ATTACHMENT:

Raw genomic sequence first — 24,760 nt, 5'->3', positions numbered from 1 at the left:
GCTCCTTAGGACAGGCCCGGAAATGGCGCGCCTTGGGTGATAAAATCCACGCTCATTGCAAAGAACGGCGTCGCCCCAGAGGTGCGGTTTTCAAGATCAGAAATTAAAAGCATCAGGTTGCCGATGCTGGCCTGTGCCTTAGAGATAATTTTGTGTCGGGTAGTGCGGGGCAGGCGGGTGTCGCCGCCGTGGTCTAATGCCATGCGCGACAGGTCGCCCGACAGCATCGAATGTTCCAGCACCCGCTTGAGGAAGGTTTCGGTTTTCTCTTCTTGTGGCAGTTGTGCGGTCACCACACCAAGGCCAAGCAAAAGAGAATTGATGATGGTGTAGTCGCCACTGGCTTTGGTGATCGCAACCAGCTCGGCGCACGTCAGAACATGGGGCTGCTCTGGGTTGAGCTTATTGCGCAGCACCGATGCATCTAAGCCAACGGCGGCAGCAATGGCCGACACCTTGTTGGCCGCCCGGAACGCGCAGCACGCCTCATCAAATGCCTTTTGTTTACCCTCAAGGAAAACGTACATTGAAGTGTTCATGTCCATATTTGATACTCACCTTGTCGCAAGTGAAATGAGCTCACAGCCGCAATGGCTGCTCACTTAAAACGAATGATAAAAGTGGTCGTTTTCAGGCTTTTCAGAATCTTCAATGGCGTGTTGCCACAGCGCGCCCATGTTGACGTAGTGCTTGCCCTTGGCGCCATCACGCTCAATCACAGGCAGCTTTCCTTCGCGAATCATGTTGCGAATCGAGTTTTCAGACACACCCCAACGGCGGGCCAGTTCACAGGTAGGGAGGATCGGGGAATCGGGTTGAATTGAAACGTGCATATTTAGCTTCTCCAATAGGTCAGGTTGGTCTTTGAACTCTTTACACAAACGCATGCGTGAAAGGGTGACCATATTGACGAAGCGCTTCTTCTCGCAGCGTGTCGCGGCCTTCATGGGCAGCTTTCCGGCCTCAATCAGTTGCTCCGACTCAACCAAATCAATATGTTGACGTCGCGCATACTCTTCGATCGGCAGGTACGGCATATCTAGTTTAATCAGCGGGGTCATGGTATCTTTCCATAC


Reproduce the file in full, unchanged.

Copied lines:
Raw genomic sequence first — 24,760 nt, 5'->3', positions numbered from 1 at the left:
GCTCCTTAGGACAGGCCCGGAAATGGCGCGCCTTGGGTGATAAAATCCACGCTCATTGCAAAGAACGGCGTCGCCCCAGAGGTGCGGTTTTCAAGATCAGAAATTAAAAGCATCAGGTTGCCGATGCTGGCCTGTGCCTTAGAGATAATTTTGTGTCGGGTAGTGCGGGGCAGGCGGGTGTCGCCGCCGTGGTCTAATGCCATGCGCGACAGGTCGCCCGACAGCATCGAATGTTCCAGCACCCGCTTGAGGAAGGTTTCGGTTTTCTCTTCTTGTGGCAGTTGTGCGGTCACCACACCAAGGCCAAGCAAAAGAGAATTGATGATGGTGTAGTCGCCACTGGCTTTGGTGATCGCAACCAGCTCGGCGCACGTCAGAACATGGGGCTGCTCTGGGTTGAGCTTATTGCGCAGCACCGATGCATCTAAGCCAACGGCGGCAGCAATGGCCGACACCTTGTTGGCCGCCCGGAACGCGCAGCACGCCTCATCAAATGCCTTTTGTTTACCCTCAAGGAAAACGTACATTGAAGTGTTCATGTCCATATTTGATACTCACCTTGTCGCAAGTGAAATGAGCTCACAGCCGCAATGGCTGCTCACTTAAAACGAATGATAAAAGTGGTCGTTTTCAGGCTTTTCAGAATCTTCAATGGCGTGTTGCCACAGCGCGCCCATGTTGACGTAGTGCTTGCCCTTGGCGCCATCACGCTCAATCACAGGCAGCTTTCCTTCGCGAATCATGTTGCGAATCGAGTTTTCAGACACACCCCAACGGCGGGCCAGTTCACAGGTAGGGAGGATCGGGGAATCGGGTTGAATTGAAACGTGCATATTTAGCTTCTCCAATAGGTCAGGTTGGTCTTTGAACTCTTTACACAAACGCATGCGTGAAAGGGTGACCATATTGACGAAGCGCTTCTTCTCGCAGCGTGTCGCGGCCTTCATGGGCAGCTTTCCGGCCTCAATCAGTTGCTCCGACTCAACCAAATCAATATGTTGACGTCGCGCATACTCTTCGATCGGCAGGTACGGCATATCTAGTTTAATCAGCGGGGTCATGGTATCTTTCCATAC